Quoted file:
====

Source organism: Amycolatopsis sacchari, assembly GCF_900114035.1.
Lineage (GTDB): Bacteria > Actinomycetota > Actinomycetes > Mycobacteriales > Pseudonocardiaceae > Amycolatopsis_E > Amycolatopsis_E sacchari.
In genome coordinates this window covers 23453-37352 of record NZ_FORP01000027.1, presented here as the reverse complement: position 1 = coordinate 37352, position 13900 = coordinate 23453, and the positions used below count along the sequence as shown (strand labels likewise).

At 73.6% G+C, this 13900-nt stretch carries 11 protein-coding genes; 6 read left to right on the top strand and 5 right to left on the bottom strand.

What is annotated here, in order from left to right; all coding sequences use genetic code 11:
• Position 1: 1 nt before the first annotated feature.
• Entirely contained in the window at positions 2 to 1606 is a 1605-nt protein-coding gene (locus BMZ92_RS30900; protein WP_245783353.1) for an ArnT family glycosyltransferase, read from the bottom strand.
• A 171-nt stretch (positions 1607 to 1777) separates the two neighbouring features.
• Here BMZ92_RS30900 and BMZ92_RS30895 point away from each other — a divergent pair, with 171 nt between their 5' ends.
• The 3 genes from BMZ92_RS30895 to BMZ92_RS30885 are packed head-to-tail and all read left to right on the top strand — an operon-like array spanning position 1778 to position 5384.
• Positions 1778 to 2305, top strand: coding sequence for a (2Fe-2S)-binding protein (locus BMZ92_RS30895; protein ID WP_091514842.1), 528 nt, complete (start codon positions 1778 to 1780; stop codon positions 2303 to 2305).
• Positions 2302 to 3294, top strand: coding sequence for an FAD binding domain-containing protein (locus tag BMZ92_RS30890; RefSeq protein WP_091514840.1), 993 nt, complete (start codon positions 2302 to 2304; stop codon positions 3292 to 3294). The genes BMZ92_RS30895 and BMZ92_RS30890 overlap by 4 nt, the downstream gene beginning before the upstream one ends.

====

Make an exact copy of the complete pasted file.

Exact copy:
Source organism: Amycolatopsis sacchari, assembly GCF_900114035.1.
Lineage (GTDB): Bacteria > Actinomycetota > Actinomycetes > Mycobacteriales > Pseudonocardiaceae > Amycolatopsis_E > Amycolatopsis_E sacchari.
In genome coordinates this window covers 23453-37352 of record NZ_FORP01000027.1, presented here as the reverse complement: position 1 = coordinate 37352, position 13900 = coordinate 23453, and the positions used below count along the sequence as shown (strand labels likewise).

At 73.6% G+C, this 13900-nt stretch carries 11 protein-coding genes; 6 read left to right on the top strand and 5 right to left on the bottom strand.

What is annotated here, in order from left to right; all coding sequences use genetic code 11:
• Position 1: 1 nt before the first annotated feature.
• Entirely contained in the window at positions 2 to 1606 is a 1605-nt protein-coding gene (locus BMZ92_RS30900; protein WP_245783353.1) for an ArnT family glycosyltransferase, read from the bottom strand.
• A 171-nt stretch (positions 1607 to 1777) separates the two neighbouring features.
• Here BMZ92_RS30900 and BMZ92_RS30895 point away from each other — a divergent pair, with 171 nt between their 5' ends.
• The 3 genes from BMZ92_RS30895 to BMZ92_RS30885 are packed head-to-tail and all read left to right on the top strand — an operon-like array spanning position 1778 to position 5384.
• Positions 1778 to 2305, top strand: coding sequence for a (2Fe-2S)-binding protein (locus BMZ92_RS30895; protein ID WP_091514842.1), 528 nt, complete (start codon positions 1778 to 1780; stop codon positions 2303 to 2305).
• Positions 2302 to 3294, top strand: coding sequence for an FAD binding domain-containing protein (locus tag BMZ92_RS30890; RefSeq protein WP_091514840.1), 993 nt, complete (start codon positions 2302 to 2304; stop codon positions 3292 to 3294). The genes BMZ92_RS30895 and BMZ92_RS30890 overlap by 4 nt, the downstream gene beginning before the upstream one ends.